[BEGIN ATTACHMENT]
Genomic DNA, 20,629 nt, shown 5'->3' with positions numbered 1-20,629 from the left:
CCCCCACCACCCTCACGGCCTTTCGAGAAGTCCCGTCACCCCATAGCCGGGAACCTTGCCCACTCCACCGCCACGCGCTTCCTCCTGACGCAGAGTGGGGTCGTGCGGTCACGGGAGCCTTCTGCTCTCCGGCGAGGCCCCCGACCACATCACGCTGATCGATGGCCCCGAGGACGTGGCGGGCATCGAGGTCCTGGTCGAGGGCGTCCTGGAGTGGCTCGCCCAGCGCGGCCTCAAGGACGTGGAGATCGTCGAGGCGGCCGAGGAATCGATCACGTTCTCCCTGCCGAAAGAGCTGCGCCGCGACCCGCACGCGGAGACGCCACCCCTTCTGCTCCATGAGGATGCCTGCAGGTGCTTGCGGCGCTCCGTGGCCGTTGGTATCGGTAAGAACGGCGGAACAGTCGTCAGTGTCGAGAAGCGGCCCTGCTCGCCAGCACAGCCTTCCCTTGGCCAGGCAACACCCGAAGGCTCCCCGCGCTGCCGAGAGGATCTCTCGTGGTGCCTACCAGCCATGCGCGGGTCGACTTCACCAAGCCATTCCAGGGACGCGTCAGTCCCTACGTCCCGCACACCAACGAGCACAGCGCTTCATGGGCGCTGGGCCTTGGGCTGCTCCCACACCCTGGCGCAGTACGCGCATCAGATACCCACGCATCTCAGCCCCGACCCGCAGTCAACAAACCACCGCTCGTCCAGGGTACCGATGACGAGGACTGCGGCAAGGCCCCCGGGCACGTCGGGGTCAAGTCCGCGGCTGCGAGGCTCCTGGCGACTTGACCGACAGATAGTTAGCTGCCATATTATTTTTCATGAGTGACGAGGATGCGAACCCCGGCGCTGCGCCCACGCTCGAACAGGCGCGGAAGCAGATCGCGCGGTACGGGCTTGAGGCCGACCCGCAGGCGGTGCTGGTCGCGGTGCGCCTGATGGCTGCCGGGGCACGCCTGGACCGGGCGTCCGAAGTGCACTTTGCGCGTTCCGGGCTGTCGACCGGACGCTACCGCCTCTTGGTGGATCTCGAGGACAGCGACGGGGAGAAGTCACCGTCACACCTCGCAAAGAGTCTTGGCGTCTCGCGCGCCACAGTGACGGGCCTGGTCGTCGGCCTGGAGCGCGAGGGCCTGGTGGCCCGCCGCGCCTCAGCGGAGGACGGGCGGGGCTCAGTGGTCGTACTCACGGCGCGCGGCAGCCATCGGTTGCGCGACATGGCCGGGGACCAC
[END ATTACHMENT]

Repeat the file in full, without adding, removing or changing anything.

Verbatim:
Genomic DNA, 20,629 nt, shown 5'->3' with positions numbered 1-20,629 from the left:
CCCCCACCACCCTCACGGCCTTTCGAGAAGTCCCGTCACCCCATAGCCGGGAACCTTGCCCACTCCACCGCCACGCGCTTCCTCCTGACGCAGAGTGGGGTCGTGCGGTCACGGGAGCCTTCTGCTCTCCGGCGAGGCCCCCGACCACATCACGCTGATCGATGGCCCCGAGGACGTGGCGGGCATCGAGGTCCTGGTCGAGGGCGTCCTGGAGTGGCTCGCCCAGCGCGGCCTCAAGGACGTGGAGATCGTCGAGGCGGCCGAGGAATCGATCACGTTCTCCCTGCCGAAAGAGCTGCGCCGCGACCCGCACGCGGAGACGCCACCCCTTCTGCTCCATGAGGATGCCTGCAGGTGCTTGCGGCGCTCCGTGGCCGTTGGTATCGGTAAGAACGGCGGAACAGTCGTCAGTGTCGAGAAGCGGCCCTGCTCGCCAGCACAGCCTTCCCTTGGCCAGGCAACACCCGAAGGCTCCCCGCGCTGCCGAGAGGATCTCTCGTGGTGCCTACCAGCCATGCGCGGGTCGACTTCACCAAGCCATTCCAGGGACGCGTCAGTCCCTACGTCCCGCACACCAACGAGCACAGCGCTTCATGGGCGCTGGGCCTTGGGCTGCTCCCACACCCTGGCGCAGTACGCGCATCAGATACCCACGCATCTCAGCCCCGACCCGCAGTCAACAAACCACCGCTCGTCCAGGGTACCGATGACGAGGACTGCGGCAAGGCCCCCGGGCACGTCGGGGTCAAGTCCGCGGCTGCGAGGCTCCTGGCGACTTGACCGACAGATAGTTAGCTGCCATATTATTTTTCATGAGTGACGAGGATGCGAACCCCGGCGCTGCGCCCACGCTCGAACAGGCGCGGAAGCAGATCGCGCGGTACGGGCTTGAGGCCGACCCGCAGGCGGTGCTGGTCGCGGTGCGCCTGATGGCTGCCGGGGCACGCCTGGACCGGGCGTCCGAAGTGCACTTTGCGCGTTCCGGGCTGTCGACCGGACGCTACCGCCTCTTGGTGGATCTCGAGGACAGCGACGGGGAGAAGTCACCGTCACACCTCGCAAAGAGTCTTGGCGTCTCGCGCGCCACAGTGACGGGCCTGGTCGTCGGCCTGGAGCGCGAGGGCCTGGTGGCCCGCCGCGCCTCAGCGGAGGACGGGCGGGGCTCAGTGGTCGTACTCACGGCGCGCGGCAGCCATCGGTTGCGCGACATGGCCGGGGACCAC